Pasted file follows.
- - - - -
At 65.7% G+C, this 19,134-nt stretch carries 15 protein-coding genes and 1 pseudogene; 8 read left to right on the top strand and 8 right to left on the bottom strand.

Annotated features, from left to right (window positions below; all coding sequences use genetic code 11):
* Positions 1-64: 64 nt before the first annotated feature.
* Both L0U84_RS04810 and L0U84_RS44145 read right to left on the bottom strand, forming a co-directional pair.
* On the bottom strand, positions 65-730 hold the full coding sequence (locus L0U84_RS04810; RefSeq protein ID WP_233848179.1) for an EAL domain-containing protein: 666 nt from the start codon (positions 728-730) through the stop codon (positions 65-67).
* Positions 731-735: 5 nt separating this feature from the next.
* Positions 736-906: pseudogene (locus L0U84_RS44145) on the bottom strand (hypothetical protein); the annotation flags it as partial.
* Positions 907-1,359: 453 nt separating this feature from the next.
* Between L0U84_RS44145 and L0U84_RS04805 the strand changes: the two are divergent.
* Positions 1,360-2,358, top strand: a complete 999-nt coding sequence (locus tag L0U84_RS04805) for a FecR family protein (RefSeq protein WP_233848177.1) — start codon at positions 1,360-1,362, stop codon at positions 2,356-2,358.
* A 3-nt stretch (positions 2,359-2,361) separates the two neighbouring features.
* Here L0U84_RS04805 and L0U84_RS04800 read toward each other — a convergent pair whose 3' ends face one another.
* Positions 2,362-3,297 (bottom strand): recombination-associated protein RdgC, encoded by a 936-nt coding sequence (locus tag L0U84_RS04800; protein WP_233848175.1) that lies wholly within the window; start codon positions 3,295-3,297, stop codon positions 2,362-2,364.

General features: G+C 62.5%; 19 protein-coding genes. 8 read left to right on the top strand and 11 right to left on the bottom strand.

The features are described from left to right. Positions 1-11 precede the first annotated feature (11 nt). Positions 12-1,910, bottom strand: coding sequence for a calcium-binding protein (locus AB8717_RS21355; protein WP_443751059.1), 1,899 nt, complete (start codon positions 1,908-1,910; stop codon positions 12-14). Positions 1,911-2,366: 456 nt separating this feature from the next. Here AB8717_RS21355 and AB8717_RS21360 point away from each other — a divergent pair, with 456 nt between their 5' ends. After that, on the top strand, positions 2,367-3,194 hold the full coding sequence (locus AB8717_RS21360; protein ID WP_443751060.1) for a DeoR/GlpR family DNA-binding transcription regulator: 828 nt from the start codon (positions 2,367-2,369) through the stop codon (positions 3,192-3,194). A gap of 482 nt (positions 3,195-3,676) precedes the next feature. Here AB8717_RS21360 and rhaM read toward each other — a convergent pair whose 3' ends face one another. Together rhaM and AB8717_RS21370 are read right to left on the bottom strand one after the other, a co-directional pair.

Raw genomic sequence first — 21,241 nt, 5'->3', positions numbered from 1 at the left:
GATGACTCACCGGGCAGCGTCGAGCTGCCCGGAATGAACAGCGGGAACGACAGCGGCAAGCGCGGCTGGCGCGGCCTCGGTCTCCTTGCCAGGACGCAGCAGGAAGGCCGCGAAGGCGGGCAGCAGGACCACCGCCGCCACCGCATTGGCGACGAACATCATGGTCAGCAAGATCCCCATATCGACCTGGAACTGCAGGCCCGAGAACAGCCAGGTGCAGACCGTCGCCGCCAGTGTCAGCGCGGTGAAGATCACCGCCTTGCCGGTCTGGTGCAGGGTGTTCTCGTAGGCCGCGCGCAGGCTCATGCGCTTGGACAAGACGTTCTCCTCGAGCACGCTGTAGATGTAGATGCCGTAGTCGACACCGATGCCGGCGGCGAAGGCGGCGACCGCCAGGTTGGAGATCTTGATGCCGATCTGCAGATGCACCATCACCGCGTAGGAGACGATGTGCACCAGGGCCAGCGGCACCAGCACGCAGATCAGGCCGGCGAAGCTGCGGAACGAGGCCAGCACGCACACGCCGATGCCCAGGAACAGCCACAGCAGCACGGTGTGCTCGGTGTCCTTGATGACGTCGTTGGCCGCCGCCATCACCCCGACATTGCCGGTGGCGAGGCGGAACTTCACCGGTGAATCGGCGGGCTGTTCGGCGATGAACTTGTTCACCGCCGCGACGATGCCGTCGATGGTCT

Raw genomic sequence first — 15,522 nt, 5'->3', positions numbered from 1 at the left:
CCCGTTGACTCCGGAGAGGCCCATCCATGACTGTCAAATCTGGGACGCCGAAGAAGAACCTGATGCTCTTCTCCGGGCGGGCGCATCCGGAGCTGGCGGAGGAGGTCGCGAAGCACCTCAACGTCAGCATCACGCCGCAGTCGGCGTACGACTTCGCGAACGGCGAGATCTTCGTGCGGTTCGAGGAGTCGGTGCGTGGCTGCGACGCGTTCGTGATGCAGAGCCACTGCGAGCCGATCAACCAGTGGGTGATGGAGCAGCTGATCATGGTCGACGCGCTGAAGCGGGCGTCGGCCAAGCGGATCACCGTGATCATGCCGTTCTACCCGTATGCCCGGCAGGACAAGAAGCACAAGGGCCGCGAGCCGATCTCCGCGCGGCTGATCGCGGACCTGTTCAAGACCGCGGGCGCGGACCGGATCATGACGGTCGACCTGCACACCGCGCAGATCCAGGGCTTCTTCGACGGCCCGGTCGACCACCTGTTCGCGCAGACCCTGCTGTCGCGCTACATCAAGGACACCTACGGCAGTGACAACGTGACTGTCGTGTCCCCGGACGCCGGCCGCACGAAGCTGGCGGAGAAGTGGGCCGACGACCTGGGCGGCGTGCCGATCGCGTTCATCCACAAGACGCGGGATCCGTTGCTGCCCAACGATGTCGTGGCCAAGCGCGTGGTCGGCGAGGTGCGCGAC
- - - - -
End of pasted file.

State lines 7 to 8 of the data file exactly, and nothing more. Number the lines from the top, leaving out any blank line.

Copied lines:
* Positions 736-906: pseudogene (locus L0U84_RS44145) on the bottom strand (hypothetical protein); the annotation flags it as partial.
* Positions 907-1,359: 453 nt separating this feature from the next.